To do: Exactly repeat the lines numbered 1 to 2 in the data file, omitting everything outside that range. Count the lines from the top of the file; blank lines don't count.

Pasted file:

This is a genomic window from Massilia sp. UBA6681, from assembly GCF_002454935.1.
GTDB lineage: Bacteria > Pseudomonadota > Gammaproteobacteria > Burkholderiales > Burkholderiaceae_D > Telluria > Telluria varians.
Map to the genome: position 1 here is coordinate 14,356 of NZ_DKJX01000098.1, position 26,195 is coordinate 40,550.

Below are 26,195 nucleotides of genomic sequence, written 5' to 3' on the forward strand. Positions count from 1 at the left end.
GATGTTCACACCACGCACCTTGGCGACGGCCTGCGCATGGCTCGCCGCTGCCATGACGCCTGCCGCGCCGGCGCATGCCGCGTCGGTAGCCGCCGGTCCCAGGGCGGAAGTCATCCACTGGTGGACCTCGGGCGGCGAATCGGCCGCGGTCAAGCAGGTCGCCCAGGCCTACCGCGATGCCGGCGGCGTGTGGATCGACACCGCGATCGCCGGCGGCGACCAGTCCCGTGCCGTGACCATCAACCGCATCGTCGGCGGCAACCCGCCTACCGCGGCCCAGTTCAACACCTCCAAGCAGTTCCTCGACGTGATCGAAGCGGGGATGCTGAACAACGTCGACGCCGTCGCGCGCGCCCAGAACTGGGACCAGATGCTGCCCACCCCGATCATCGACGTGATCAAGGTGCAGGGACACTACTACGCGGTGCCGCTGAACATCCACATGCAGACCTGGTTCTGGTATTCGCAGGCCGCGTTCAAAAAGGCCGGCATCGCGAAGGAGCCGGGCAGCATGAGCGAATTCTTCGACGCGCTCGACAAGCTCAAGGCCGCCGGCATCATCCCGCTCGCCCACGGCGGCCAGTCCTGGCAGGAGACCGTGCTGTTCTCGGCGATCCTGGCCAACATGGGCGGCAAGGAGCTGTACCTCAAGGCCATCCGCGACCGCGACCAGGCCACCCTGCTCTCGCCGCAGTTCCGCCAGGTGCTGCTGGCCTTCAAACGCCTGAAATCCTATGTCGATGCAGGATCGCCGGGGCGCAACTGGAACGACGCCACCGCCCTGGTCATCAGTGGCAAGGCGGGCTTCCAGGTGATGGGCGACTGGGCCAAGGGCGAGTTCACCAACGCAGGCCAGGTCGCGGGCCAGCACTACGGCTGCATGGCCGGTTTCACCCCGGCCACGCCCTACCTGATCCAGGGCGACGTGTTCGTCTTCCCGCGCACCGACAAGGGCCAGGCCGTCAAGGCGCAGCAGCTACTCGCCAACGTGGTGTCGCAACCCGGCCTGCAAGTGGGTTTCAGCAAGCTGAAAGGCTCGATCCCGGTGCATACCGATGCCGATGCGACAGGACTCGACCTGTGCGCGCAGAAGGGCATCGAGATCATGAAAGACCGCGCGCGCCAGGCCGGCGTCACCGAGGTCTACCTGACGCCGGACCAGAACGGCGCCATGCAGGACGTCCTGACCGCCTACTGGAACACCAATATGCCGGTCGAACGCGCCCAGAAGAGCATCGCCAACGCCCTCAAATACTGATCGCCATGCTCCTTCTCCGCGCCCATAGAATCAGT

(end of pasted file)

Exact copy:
This is a genomic window from Massilia sp. UBA6681, from assembly GCF_002454935.1.
GTDB lineage: Bacteria > Pseudomonadota > Gammaproteobacteria > Burkholderiales > Burkholderiaceae_D > Telluria > Telluria varians.